Title of project or programme

Support at Home – Interventions to Enhance Life in Dementia (SHIELD)

Principal Investigators of project/programme grant
Title Forname Surname Institution Country
Professor Martin Orrell North East London NHS Foundation Trust UK
Address of institution of lead PI
Institution North East London NHS Foundation Trust
Street Address Goodmayes Hospital, Barley Lane
City Ilford, Essex
Postcode IG3 8XJ
Country

United Kingdom

Source of funding information

Department of Health (DH)

Total sum awarded (Euro)

2302592

Start date of award

01-08-2007

Total duration of award in months

60

The project/programme is most relevant to
  • Alzheimer’s disease and other dementias
Keywords

Dementia

Research abstract in English

Background: Approximately 700,000 people in the UK have dementia and it has been estimated that by 2025 there will be one million people with dementia in the UK rising to 1.7 million by 2051 (Alzheimer’s Society, 2007). Around a third of people with dementia are severely affected and need help with activities of daily living, and of these 50% live at home with a carer. People with dementia frequently have complex needs because cognitive impairment often coexists with additional mental health problems, disabilities, physical illness and social problems. There is an urgent need to find more useful and effective interventions to help reduce the impact of dementia on people with dementia, carers, and society.
Description: This is a major research project focusing on three interventions: Maintenance Cognitive Stimulation Therapy (MCST) to improve quality of life for people with dementia; an Experienced Carer Package (ECP) to support carers; and an intensive Home Treatment Package (HTP). The HTP package will look at developing, evaluating and implementing ways for professionals to intensively support and manage people with dementia experiencing crises at home, and prevent admissions to hospital or care homes. The options under consideration will include home adaptations and the use of assistive technology.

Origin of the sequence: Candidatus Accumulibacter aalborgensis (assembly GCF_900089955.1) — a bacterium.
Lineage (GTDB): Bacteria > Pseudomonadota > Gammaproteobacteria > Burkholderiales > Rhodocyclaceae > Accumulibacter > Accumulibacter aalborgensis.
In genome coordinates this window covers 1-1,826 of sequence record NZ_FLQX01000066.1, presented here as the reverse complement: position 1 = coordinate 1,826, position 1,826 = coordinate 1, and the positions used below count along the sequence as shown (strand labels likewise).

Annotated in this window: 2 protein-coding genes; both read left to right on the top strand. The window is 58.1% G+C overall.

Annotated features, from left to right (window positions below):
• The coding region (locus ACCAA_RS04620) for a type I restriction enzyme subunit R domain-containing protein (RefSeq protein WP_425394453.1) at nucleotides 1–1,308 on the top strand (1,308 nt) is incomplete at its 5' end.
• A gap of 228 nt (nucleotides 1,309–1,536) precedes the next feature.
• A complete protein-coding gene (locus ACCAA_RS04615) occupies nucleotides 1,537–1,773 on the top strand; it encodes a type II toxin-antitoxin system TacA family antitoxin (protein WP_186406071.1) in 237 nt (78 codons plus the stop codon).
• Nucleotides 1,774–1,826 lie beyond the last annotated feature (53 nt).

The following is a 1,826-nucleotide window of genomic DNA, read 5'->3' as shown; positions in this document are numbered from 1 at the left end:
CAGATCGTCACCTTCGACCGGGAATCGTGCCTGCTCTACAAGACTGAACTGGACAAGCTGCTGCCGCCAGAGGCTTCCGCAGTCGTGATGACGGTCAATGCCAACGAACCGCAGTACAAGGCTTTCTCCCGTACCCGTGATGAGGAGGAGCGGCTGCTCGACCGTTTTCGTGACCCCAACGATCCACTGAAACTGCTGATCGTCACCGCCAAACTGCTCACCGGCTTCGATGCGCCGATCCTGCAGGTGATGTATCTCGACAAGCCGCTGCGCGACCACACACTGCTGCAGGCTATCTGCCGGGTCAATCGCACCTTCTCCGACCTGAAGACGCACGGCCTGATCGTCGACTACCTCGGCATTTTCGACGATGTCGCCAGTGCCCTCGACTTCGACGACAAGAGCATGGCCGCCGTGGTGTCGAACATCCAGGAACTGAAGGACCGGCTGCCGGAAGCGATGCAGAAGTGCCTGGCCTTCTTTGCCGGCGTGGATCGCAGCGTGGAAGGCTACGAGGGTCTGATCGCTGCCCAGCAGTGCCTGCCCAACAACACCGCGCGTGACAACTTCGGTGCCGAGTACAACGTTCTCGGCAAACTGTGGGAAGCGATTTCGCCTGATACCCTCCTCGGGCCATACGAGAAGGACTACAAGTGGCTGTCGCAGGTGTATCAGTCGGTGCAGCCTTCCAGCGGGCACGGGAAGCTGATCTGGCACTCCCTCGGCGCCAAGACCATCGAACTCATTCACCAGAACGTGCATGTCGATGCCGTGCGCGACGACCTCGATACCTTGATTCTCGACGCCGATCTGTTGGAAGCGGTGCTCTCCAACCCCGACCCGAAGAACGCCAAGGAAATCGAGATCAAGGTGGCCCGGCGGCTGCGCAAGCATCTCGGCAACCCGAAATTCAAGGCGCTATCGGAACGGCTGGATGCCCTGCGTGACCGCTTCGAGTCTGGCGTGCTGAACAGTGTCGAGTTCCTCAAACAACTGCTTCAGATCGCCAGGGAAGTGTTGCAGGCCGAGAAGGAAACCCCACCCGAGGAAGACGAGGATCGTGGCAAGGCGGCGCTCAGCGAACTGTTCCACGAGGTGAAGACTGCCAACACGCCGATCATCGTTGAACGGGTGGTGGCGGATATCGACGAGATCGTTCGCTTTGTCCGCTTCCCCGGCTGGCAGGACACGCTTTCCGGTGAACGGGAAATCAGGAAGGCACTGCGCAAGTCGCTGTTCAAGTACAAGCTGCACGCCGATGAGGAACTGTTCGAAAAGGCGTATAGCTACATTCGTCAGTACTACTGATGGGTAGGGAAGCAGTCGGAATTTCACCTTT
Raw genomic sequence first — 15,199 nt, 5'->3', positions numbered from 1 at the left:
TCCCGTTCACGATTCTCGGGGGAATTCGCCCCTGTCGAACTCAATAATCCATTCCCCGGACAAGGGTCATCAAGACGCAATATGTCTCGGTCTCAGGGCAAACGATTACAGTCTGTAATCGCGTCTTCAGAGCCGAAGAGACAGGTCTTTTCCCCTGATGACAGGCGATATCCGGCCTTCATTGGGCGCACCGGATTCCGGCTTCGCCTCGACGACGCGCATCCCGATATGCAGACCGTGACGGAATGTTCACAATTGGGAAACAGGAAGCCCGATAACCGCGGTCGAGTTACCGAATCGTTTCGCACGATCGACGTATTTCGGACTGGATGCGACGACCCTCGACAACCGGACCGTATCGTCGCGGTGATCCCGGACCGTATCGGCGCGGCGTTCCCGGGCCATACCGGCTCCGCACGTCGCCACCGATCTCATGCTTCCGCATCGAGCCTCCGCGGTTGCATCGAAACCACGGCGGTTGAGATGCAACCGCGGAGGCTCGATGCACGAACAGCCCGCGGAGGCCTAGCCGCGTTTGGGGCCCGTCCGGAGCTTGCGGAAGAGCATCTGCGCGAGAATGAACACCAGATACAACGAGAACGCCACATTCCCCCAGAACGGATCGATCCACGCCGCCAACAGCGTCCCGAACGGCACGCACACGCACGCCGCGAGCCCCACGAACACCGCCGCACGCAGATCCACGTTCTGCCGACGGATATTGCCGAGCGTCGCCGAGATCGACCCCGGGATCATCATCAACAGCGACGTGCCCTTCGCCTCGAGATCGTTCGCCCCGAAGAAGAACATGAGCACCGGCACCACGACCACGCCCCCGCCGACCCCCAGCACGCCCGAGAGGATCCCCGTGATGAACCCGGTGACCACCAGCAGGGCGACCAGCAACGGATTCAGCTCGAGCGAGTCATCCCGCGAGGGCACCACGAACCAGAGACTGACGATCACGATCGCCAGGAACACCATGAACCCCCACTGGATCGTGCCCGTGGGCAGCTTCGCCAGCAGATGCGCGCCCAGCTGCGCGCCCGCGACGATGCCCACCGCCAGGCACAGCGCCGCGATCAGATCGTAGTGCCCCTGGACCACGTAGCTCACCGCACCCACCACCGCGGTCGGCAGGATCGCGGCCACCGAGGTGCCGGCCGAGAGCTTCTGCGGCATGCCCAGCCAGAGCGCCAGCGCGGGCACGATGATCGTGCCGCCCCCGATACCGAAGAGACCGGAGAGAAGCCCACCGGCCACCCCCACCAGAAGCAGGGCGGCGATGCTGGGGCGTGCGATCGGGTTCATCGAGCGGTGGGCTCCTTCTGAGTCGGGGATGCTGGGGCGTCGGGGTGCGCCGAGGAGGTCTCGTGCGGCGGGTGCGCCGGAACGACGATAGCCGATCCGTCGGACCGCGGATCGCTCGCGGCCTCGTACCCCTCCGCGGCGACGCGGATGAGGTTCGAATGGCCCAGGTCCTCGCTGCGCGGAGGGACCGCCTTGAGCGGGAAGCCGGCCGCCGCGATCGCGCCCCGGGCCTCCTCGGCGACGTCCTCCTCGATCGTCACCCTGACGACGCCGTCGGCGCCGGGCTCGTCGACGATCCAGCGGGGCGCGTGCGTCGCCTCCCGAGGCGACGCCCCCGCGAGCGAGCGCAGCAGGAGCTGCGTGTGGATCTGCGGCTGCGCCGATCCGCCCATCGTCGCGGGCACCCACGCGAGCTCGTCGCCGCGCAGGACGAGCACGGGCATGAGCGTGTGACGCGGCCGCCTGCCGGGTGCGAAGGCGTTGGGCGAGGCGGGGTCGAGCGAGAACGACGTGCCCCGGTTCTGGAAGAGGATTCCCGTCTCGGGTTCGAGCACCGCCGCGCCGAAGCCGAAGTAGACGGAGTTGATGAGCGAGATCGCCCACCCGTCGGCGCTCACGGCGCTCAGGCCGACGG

Lay summary

Currently, approximately 700,000 people in the UK have dementia. Family carers of people with dementia experience greater strain and distress than many other groups of carers, and a wide range of informational, emotional, financial and social support needs have been recognised. Research into support for family carers suggests that peer support interventions are worthy of further investigation. The SHIELD Carer Supporter Programme (CSP) aims to build on existing peer and lay support programmes to tailor a peer support programme for family carers of people with dementia in which more experienced family carers provide support to newer family carers. SHIELD CSP is the first large-scale, systematic study of its kind in the UK and is a collaboration between the statutory and voluntary sectors. The CSP intervention will be tested in a randomised controlled trial studying wellbeing and quality of life of the family carers and the care-recipient with dementia. 300 family carers of people with dementia and the relative they care for will be recruited to the study, and randomly allocated to receive one of four conditions: support from an experienced carer; involvement in reminiscence group work; both support from an experienced carer and reminiscence work; or treatment as usual alone. Reminiscence work will be conducted in groups, following the ‘Remembering Yesterday, Caring Today’ programme. Participants will be followed for up to 1 year post-baseline. Data will be collected on the impact of the interventions on the family carer, person with dementia and the carer supporters. Cost and resource use data will also be collected. The main analysis will be cost-effectiveness, with a range of secondary analyses planned. The dissemination plan considers academic and lay needs. SHIELD CSP is part of the 5 year “Support at Home – Interventions to Enhance Life in Dementia (SHIELD)” programme funded by the National Institute for Health Research

Types: Investments > €500k
Member States: United Kingdom
Diseases: Alzheimer's disease & other dementias
Years: 2011
Database Categories: N/A
Database Tags: N/A

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